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Travel Medicine to Be Discussed

Phil Gunby
JAMA. 1990;263(19):2570. doi:10.1001/jama.1990.03440190020007.
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AS NATIONS seemingly grow more collegial, opportunities for international travel are growing. So is medical interest in the globe-trotting traveler, and next year a major international conference on the subject will be held in Atlanta, Ga, with the CDC as one of the sponsors.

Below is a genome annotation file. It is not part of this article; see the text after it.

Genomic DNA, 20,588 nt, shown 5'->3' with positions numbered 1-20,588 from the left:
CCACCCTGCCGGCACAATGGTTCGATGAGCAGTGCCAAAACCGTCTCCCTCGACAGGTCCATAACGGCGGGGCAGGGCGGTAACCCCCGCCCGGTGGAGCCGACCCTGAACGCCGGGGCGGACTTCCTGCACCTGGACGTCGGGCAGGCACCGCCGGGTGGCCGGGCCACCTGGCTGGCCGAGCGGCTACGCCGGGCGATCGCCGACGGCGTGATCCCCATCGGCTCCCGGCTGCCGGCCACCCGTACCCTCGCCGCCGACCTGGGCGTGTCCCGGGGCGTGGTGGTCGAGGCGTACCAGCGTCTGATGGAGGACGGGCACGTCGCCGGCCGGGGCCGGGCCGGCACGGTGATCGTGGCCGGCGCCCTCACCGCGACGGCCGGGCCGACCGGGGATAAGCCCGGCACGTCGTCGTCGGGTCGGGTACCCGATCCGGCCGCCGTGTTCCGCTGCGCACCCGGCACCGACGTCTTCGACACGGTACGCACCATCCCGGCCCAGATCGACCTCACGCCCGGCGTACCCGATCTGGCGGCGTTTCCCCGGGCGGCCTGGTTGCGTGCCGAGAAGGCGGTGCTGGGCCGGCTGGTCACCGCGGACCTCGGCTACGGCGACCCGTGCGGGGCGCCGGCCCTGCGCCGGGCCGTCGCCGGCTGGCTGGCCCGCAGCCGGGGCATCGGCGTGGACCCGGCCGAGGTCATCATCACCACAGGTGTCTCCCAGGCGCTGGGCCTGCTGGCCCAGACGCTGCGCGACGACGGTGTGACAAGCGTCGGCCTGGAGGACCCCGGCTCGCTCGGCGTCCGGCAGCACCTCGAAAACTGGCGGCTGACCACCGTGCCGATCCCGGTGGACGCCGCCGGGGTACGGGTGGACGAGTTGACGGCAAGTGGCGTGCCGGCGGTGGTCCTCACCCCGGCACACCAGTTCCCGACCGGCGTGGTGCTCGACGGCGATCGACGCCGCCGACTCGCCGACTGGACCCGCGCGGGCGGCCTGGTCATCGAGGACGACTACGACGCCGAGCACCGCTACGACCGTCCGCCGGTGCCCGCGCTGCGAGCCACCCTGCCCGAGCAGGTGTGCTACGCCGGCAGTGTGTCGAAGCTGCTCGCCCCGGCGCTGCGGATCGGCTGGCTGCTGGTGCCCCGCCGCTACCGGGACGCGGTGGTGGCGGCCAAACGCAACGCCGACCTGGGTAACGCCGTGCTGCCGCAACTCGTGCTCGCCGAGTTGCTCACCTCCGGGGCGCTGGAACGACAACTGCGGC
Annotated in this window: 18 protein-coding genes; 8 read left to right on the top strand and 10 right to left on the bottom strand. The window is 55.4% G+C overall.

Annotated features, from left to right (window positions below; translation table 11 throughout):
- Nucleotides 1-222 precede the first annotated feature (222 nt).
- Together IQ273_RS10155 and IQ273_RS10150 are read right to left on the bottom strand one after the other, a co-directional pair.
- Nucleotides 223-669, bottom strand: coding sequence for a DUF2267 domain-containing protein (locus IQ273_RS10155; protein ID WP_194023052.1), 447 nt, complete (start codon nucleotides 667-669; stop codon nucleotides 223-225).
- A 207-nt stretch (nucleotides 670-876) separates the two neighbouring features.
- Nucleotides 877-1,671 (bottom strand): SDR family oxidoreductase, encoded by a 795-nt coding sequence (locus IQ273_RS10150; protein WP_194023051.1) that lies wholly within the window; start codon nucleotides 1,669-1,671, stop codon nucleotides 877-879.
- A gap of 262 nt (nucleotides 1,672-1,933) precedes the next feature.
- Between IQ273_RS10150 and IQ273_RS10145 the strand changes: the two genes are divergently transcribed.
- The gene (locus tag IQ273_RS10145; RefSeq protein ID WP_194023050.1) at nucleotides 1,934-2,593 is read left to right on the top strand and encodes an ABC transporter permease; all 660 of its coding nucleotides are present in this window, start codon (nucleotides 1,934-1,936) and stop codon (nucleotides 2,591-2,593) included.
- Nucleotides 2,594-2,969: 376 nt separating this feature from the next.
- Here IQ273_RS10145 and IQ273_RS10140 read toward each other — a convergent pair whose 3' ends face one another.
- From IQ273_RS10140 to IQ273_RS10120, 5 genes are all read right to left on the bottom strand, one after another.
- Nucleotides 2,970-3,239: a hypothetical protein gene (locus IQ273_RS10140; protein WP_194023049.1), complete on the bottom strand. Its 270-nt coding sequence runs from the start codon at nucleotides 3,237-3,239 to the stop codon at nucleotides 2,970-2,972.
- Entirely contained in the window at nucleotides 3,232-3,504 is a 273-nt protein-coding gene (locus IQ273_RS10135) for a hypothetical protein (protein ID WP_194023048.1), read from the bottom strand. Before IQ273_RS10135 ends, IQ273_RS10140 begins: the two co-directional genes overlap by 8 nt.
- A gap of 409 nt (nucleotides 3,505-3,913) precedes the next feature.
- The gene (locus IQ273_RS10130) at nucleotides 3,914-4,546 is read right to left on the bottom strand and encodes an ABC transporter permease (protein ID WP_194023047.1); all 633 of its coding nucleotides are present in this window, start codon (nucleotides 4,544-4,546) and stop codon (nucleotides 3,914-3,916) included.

This will be the second Conference on International Travel Medicine. It is scheduled for May 9 through 12, 1991, and cosponsors will include the World Health Organization, a Switzerland-based autonomous unit within the United Nations system with which the CDC works closely; the World Tourism Organization, headquartered in Madrid, Spain; the London School of Hygiene and Tropical Medicine; and Emory University's School of Medicine and Crawford Long Hospital, both in Atlanta.

A sampling of topics to be discussed includes jet lag, motion sickness, high-altitude environments, traveler's diarrhea, acquired immunodeficiency syndrome, sexually transmitted diseases, malaria, vector-borne disorders, problems associated with marine life, psychological aspects of travel and


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